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Four things the Catholic Church can do right now to fight sex abuse

 Pope Francis attends a meeting of prayer at the Isernia's cathedral on July 5, 2014 in Isernia - Campobasso, Italy.
Pope Francis attends a meeting of prayer at the Isernia's cathedral on July 5, 2014 in Isernia - Campobasso, Italy.
Franco Origlia/Getty

Pope Francis compared pedophiliac priests to a "sacrilegious cult" on Monday. The statement was part of a homily Francis delivered to six victims of clerical sex abuse that he'd invited to a private mass inside the Vatican. After his message, he held 30-minute one-on-one conversations with each victim.

Thousands of minors were abused by Catholic clergy between 1950 and 2002, a 2004 report from John Jay found. In some cases, high-ranking Catholic officials knew of this abuse and either failed to report it to the authorities, or — more shockingly — covered it up. Andrew Sullivan said this revelation "shell-shocked" the Church, and claimed that "many Catholics [would] never feel the same way they once did about this institution." When Francis took over St. Peter's throne, many had high hopes that he'd be the Pope to once and for all deal with this evil.

Francis has taken several opportunities to address the crisis. Along with Monday's meeting with abuse victims, he's also created the Pontifical Commission for the Protection of Minors to advise him on how best to remedy past wrongs and prevent further abuse.

Critics, though, say what he's doing isn't enough. Earlier this year, a statement released from the Survivors Network of Those Abused by Priests (SNAP) accused Francis of failing to live up to his own promises of reform: "On church governess, church finances, and simple living, [Francis] acts. On the rape of children he talks." And on Monday, in response to his latest outreach to victims, SNAP slammed Francis for "refusing to act" in any meaningful way beyond "public relations coups."

I interviewed experts on this issue and read through several public statements and remarks to see if they had any recommendations for Francis on how to deal with sexual abuse more effectively and immediately. Here are four changes they are calling for.

1) Focus first on prevention

Most agree that the Vatican's focus should be on preventing further molestations from happening. In a statement released July 5, SNAP argued that "wounded adults can heal themselves but vulnerable kids can't protect themselves."

Thomas Plante, a PhD in clinical psychology and author of Sexual Abuse in the Catholic Church: A Decade of Crisis, 2002-2012, agrees that the focus should be on the future. "The important issue here is" he told me in an email, "What is the Church actually doing to prevent potential sex offenders from entering seminary and being ordained as priests now?" Many of the sex crimes that have been made light occurred decades ago, said Plante, which makes it difficult for the Church — and even civil authorities, with statutes of limitations — to effectively deal with the crimes. Moving forward, Plante says the Church ought to be "hyper-vigilant about screening applicants to religious life, and making sure all state-of-the-art policies and procedures are followed to ensure kids are safe in the Church."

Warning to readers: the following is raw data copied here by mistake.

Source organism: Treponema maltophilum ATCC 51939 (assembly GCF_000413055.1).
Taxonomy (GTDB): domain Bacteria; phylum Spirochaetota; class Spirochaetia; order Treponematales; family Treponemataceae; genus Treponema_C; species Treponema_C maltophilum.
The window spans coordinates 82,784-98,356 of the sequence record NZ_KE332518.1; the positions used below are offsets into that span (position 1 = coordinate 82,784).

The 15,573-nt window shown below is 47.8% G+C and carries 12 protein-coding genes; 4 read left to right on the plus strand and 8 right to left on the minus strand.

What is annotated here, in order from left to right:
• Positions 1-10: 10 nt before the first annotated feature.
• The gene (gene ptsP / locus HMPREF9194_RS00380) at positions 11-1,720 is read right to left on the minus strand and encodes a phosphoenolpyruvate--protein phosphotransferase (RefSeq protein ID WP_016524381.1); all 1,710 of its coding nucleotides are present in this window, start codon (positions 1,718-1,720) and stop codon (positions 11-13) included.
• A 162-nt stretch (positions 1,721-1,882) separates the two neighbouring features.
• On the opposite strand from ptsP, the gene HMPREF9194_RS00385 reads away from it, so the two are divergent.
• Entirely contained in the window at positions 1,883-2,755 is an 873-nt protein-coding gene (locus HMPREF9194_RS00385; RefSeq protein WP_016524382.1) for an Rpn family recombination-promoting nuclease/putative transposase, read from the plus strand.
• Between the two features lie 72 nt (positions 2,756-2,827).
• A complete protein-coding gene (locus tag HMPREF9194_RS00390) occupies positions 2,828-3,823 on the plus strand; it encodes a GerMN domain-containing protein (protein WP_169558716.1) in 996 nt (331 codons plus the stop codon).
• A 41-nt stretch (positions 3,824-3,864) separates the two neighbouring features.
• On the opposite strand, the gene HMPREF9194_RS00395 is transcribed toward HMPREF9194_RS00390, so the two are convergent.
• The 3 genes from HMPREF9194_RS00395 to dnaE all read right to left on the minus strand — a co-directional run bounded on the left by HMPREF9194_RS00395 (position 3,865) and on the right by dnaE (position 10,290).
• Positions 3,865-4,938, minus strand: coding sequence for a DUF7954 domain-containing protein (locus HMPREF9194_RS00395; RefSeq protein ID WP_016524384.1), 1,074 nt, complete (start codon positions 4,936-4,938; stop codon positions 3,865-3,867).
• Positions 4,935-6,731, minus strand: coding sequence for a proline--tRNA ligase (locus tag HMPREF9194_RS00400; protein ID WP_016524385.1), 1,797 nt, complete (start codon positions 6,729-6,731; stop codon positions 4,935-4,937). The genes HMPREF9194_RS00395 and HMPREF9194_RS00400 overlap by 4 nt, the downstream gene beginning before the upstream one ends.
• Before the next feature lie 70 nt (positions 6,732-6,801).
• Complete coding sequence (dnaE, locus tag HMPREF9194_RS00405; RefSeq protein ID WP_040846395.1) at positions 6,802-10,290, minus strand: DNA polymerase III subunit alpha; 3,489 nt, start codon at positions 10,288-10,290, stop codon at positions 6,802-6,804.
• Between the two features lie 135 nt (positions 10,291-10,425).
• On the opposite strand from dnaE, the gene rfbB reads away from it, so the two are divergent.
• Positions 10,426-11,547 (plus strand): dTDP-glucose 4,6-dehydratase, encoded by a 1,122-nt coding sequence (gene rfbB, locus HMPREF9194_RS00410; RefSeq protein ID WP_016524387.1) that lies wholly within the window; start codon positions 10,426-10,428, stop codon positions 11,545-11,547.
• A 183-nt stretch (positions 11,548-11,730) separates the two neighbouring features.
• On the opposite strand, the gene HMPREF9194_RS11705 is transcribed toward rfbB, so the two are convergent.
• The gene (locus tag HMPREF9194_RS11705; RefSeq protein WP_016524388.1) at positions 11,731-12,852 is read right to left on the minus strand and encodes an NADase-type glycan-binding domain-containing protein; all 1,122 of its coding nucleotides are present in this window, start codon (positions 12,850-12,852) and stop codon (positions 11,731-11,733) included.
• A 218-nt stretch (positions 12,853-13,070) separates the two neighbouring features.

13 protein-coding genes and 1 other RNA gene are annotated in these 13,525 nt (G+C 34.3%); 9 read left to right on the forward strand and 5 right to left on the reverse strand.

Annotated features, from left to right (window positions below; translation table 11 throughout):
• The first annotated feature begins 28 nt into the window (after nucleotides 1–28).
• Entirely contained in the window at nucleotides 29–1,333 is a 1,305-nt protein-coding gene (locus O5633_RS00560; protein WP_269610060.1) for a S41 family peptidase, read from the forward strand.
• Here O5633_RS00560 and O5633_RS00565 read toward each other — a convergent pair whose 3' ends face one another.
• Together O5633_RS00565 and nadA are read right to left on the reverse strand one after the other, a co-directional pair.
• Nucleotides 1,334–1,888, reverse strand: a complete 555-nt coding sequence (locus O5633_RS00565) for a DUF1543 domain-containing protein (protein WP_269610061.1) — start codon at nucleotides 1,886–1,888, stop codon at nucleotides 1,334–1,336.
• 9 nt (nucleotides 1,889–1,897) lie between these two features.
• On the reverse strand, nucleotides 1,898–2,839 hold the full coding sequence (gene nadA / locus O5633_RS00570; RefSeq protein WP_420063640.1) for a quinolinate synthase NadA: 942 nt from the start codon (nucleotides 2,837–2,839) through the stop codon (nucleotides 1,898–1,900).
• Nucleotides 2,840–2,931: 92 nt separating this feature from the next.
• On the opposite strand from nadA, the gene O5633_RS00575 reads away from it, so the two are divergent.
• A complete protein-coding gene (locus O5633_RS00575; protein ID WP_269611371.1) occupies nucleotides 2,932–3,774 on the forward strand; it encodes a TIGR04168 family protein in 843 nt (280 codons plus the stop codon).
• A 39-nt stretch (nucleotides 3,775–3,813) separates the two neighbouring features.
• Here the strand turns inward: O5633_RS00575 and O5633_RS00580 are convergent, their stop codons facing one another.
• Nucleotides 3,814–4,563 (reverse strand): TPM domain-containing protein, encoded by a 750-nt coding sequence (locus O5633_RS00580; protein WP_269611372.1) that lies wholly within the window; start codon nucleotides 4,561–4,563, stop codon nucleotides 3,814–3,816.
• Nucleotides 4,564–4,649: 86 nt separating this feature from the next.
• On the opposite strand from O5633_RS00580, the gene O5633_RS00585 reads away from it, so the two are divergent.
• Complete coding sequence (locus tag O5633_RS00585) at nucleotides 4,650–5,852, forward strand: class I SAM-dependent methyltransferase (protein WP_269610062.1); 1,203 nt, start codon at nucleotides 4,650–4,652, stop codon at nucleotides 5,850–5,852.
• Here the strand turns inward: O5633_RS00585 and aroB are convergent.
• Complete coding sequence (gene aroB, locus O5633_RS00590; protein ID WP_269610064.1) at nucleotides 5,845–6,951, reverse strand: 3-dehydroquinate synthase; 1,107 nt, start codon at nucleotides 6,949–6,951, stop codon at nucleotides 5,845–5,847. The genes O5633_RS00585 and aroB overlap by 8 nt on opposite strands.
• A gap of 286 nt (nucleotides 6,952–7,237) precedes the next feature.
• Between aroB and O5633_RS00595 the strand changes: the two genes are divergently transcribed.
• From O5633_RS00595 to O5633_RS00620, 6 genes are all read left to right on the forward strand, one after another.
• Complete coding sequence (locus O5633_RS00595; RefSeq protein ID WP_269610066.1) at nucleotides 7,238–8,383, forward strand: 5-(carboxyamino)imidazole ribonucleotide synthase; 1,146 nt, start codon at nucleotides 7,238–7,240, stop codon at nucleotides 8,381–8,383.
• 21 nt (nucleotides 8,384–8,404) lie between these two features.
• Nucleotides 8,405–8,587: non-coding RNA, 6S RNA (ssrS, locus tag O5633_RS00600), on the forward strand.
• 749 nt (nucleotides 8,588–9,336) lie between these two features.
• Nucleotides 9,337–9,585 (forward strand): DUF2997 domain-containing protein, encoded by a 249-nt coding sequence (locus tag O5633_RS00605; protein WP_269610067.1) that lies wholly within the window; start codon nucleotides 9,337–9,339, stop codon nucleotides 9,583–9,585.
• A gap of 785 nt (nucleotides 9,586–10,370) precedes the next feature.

2) Stop downplaying the crisis

SNAP's July 5 statement called for the Pope to "stop talking about the [sex] crisis as though it's past tense." SNAP provided a list of demands for Francis to follow, including the suggestion that he

Order bishops to avoid using language that minimizes clergy abuse like "it's just a small percentage of priests" or deflects blame like "abuse happens in other settings too" or faults accusers like "these allegations are from 25 years ago"

SNAP alleges that "this is an on-going crisis. Children are being assaulted by clerics right now."

According to Plante, the available data shows that clerical sex abuse has actually "been very low since the 2002 Dallas Charter for Child Protection was implemented by the US Bishops." (Here is an article chronicling the numbers Plante is talking about.) But acknowledging that progress has been made is not to say that enough progress has been made. Further, as Diarmuid Martin, the Catholic Bishop of Dublin, recently argued, to "play down the realities of abuse [is to] damage the Church's witness to the healing power of Jesus Christ."